Despite the bill being welcomed, insurance industry leaders highlight concerns for buildings under 18 metres tall as ‘fire does not respect arbitrary height limits’
The government published its Building Safety Bill yesterday (5 July 2021), aiming to create lasting change and a clear pathway for the future on how residential buildings should be constructed and maintained.
As part of the reforms, the bill has established a new Building Safety Regulator to oversee the new regime and ensure that any building safety risks in new and existing high-rise residential buildings of 18 metres and above are effectively managed and resolved.
This two-tier regulatory system will include the implementation of specific gateway points, to make sure that safety risks are considered from the earliest stages of the planning process through to the building’s completion.
The regulations also include a ‘golden thread’ of information, which is a live digital document. This will be stored and updated throughout each building’s lifecycle, with the hope of establishing clear owner obligations and encouraging the regulator to act wherever necessary.
Housing secretary Robert Jenrick MP said: “The new building safety regime will be a proportionate one, ensuring [that] those buildings requiring remediation are brought to an acceptable standard of safety swiftly, reassuring the vast majority of residents and leaseholders in those buildings that their homes are safe.”
The bill, which will now have to pass through the House of Commons and House of Lords to become law, builds on Dame Judith Hackitt’s Independent Review of Building Regulations and Fire Safety (published May 2018), which highlighted the need for significant cultural and regulatory change following the Grenfell Tower fire in 2017.
The government has also increased the amount of time that residents can seek compensation for substandard construction work - from six to 15 years.
As the changes will apply retrospectively, residents of a building completed in 2010 will be able to bring proceedings against developers until 2025.
‘We can’t be complacent’
Lord Stephen Greenhalgh, minister for building and fire safety, added: “Though the overall risk of fire across all buildings remains low, we can’t be complacent – the more robust regime will take a proportionate and risk-based approach to remediation and other safety risks.
“By increasing our measures of enforcement, we will make sure industry follows the rules – and is held to account when it doesn’t.”
In terms of reducing potential risks further, the new regulator will also be able to move products from the market that present safety risks by using the Office for Products and Safety Standards (OPSS) - this delivers consumer protection by regulating a wide range of products, with a focus on safety and integrity.
The bill further outlines the legal requirement for building owners to explore alternative, evidence-based ways to meet remediation costs before passing these onto leaseholders.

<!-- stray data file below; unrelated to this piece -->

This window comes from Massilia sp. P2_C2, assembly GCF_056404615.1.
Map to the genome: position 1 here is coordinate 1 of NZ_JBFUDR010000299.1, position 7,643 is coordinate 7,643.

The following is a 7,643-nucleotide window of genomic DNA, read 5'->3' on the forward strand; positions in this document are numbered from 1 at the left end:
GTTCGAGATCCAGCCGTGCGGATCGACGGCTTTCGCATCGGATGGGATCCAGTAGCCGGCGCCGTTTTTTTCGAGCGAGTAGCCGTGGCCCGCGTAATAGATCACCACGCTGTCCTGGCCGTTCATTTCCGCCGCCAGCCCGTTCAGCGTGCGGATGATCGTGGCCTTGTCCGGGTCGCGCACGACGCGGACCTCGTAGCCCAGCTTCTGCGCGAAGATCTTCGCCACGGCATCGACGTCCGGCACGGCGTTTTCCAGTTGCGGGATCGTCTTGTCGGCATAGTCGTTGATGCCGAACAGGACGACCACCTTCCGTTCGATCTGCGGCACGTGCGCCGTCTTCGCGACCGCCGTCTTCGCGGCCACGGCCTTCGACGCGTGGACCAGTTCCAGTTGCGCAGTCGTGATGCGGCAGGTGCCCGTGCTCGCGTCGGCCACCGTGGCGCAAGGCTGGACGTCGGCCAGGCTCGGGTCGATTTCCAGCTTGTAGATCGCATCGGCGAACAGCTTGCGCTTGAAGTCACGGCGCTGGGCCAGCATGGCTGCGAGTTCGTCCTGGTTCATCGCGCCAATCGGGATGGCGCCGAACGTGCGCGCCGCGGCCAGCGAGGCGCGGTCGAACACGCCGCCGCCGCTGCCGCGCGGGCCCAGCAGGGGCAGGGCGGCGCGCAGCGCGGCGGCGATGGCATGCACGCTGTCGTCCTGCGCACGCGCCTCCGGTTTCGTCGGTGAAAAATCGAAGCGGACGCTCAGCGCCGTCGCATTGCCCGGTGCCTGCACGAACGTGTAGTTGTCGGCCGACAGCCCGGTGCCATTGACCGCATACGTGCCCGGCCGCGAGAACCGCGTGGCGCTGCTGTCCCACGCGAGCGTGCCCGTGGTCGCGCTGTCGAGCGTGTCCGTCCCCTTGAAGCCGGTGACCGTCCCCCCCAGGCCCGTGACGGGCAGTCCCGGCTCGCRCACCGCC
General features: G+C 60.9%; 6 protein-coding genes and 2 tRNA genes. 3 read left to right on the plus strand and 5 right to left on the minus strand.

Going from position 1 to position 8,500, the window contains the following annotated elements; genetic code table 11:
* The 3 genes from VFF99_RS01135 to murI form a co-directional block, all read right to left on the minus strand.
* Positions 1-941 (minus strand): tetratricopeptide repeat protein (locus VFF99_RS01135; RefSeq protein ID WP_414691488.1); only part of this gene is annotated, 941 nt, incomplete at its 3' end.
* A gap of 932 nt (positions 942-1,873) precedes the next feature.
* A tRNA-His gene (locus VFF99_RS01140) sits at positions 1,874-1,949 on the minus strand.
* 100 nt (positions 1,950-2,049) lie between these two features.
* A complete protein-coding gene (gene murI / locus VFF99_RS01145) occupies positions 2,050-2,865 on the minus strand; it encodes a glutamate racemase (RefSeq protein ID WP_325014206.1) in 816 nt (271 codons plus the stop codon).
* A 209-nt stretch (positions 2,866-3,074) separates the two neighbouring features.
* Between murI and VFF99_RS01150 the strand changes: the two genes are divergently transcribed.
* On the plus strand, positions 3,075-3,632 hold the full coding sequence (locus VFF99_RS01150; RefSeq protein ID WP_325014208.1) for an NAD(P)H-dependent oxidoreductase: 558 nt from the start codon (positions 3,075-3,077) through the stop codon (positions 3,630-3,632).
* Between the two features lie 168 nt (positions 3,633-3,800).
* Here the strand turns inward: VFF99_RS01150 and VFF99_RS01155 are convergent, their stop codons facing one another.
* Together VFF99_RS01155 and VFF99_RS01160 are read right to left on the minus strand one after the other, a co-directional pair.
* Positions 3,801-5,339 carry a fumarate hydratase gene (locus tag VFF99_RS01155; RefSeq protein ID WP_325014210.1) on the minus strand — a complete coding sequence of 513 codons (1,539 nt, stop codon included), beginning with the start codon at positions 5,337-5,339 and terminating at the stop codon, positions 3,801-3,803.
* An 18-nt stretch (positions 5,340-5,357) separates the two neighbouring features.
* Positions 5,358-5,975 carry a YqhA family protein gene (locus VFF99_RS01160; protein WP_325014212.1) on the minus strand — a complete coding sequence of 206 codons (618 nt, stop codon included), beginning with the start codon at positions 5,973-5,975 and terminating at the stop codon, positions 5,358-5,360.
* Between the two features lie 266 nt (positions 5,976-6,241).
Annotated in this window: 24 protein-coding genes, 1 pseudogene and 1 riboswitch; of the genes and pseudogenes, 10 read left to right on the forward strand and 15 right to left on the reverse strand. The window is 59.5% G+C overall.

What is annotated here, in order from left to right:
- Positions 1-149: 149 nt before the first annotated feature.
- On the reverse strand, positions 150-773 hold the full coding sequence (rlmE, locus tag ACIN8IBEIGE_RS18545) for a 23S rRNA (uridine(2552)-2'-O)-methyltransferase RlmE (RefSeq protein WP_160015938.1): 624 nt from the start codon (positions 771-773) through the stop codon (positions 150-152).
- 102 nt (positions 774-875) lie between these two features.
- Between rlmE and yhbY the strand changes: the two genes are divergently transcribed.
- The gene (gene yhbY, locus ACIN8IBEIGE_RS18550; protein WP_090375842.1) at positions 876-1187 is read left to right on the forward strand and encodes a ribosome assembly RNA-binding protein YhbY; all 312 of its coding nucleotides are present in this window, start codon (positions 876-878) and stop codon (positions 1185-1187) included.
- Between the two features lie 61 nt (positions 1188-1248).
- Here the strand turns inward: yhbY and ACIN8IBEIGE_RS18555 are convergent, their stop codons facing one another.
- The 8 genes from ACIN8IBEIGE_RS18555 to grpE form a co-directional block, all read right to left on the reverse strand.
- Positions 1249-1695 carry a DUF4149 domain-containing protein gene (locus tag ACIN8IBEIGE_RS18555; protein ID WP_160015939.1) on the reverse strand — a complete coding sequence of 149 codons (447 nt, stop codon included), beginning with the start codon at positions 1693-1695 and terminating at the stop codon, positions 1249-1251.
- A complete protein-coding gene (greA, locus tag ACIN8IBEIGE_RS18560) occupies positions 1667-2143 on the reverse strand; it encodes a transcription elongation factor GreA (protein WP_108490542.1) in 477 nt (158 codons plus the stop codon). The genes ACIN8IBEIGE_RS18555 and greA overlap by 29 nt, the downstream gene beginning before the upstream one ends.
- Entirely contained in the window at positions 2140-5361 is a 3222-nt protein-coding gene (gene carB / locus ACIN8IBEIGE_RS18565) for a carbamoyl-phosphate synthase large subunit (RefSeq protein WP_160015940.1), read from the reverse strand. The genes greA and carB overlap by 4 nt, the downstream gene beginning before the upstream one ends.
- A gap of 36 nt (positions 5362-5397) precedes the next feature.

Developers will additionally be required to become members of the New Homes Ombudsman scheme, which will require them to address problems in homes they have sold, including through awarding compensation.
Any business that breaks the stated rules and impacts public safety will be prosecuted or given civil penalties.
‘Fire does not respect arbitrary height limits’
Welcoming the publication of the bill, James Dalton, director of general insurance policy at the ABI, said: “The ABI has long called for the fundamental reform of our building safety regulations and this is a landmark opportunity to deliver safer homes and business premises.
“Our industry has a crucial role to play in driving reform and we remain committed to working with the government and other stakeholders on these vital reforms.
“While there is much to support in this bill, such as the establishment of a Building Safety Regulator and [the] regulation of construction products, we want to see its scope extended to all buildings at fire risk, not solely those over 18 metres high.
“Fire does not respect arbitrary height limits and fire risk also needs to consider the use a building is being put to.”
Douglas Barnett, director of mid-market and customer risk management for Axa Insurance, added: “As it currently stands, the bill defines higher-risk buildings as being 18 metres or seven storeys and above.
“While we welcome the inclusion of buildings over 18 metres in height, [that are] likely to be occupied by those unable to evacuate themselves, we urge the government to expand the scope of the bill further to include other high-risk properties at any height, particularly for those buildings that accommodate vulnerable people and are of modern methods of construction.”
Also supporting the bill and touching on the advantages of implementing the live digital document, chief underwriting officer at Allianz Insurance Neil Clutterbuck, said: “There is much to welcome in the bill, which acknowledges that there are many factors at play when it comes to fire safety and introducing reforms.
“With clauses including the introduction of the ‘golden thread’ of information and examination of construction products, it should be easier for the insurance industry to evaluate and underwrite risks, thereby supporting the overall aim of helping people be and feel safe in their homes and workplaces.”